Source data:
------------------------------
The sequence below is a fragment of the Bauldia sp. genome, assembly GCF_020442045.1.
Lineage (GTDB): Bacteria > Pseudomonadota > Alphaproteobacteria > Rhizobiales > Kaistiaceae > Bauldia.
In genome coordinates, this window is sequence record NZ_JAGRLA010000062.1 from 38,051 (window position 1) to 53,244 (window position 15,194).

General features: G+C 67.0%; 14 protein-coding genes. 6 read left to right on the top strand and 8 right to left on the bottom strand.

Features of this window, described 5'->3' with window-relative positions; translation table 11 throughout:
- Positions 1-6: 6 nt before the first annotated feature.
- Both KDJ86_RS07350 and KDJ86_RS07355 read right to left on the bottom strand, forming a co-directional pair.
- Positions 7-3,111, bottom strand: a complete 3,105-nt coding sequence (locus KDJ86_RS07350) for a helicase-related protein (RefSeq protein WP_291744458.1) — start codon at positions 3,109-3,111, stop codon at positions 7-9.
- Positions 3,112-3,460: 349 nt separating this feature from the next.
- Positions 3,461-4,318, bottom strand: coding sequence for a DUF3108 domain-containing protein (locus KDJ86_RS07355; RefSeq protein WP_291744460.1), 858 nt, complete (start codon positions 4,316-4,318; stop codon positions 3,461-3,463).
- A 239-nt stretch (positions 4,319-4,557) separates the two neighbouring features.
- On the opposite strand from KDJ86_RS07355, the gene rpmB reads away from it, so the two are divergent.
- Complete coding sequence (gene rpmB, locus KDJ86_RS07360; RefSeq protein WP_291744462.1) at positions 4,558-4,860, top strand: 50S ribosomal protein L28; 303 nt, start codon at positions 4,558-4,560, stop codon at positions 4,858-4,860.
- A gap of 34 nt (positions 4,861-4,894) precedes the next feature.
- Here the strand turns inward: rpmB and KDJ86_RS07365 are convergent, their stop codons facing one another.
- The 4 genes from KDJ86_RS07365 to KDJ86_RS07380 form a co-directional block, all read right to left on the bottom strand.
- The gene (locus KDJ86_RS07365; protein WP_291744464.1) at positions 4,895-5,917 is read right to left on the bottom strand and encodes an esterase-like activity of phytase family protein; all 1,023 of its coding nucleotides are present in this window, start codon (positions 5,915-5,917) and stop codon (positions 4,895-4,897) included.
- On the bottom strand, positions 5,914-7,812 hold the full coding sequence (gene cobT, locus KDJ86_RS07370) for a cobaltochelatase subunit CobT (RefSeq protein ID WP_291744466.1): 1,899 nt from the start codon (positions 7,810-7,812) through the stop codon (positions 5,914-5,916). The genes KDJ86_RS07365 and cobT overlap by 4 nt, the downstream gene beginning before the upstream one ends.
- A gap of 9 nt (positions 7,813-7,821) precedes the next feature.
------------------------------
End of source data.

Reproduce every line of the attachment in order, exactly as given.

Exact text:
The sequence below is a fragment of the Bauldia sp. genome, assembly GCF_020442045.1.
Lineage (GTDB): Bacteria > Pseudomonadota > Alphaproteobacteria > Rhizobiales > Kaistiaceae > Bauldia.
In genome coordinates, this window is sequence record NZ_JAGRLA010000062.1 from 38,051 (window position 1) to 53,244 (window position 15,194).

General features: G+C 67.0%; 14 protein-coding genes. 6 read left to right on the top strand and 8 right to left on the bottom strand.

Features of this window, described 5'->3' with window-relative positions; translation table 11 throughout:
- Positions 1-6: 6 nt before the first annotated feature.
- Both KDJ86_RS07350 and KDJ86_RS07355 read right to left on the bottom strand, forming a co-directional pair.
- Positions 7-3,111, bottom strand: a complete 3,105-nt coding sequence (locus KDJ86_RS07350) for a helicase-related protein (RefSeq protein WP_291744458.1) — start codon at positions 3,109-3,111, stop codon at positions 7-9.
- Positions 3,112-3,460: 349 nt separating this feature from the next.
- Positions 3,461-4,318, bottom strand: coding sequence for a DUF3108 domain-containing protein (locus KDJ86_RS07355; RefSeq protein WP_291744460.1), 858 nt, complete (start codon positions 4,316-4,318; stop codon positions 3,461-3,463).
- A 239-nt stretch (positions 4,319-4,557) separates the two neighbouring features.
- On the opposite strand from KDJ86_RS07355, the gene rpmB reads away from it, so the two are divergent.
- Complete coding sequence (gene rpmB, locus KDJ86_RS07360; RefSeq protein WP_291744462.1) at positions 4,558-4,860, top strand: 50S ribosomal protein L28; 303 nt, start codon at positions 4,558-4,560, stop codon at positions 4,858-4,860.
- A gap of 34 nt (positions 4,861-4,894) precedes the next feature.
- Here the strand turns inward: rpmB and KDJ86_RS07365 are convergent, their stop codons facing one another.
- The 4 genes from KDJ86_RS07365 to KDJ86_RS07380 form a co-directional block, all read right to left on the bottom strand.
- The gene (locus KDJ86_RS07365; protein WP_291744464.1) at positions 4,895-5,917 is read right to left on the bottom strand and encodes an esterase-like activity of phytase family protein; all 1,023 of its coding nucleotides are present in this window, start codon (positions 5,915-5,917) and stop codon (positions 4,895-4,897) included.
- On the bottom strand, positions 5,914-7,812 hold the full coding sequence (gene cobT, locus KDJ86_RS07370) for a cobaltochelatase subunit CobT (RefSeq protein ID WP_291744466.1): 1,899 nt from the start codon (positions 7,810-7,812) through the stop codon (positions 5,914-5,916). The genes KDJ86_RS07365 and cobT overlap by 4 nt, the downstream gene beginning before the upstream one ends.
- A gap of 9 nt (positions 7,813-7,821) precedes the next feature.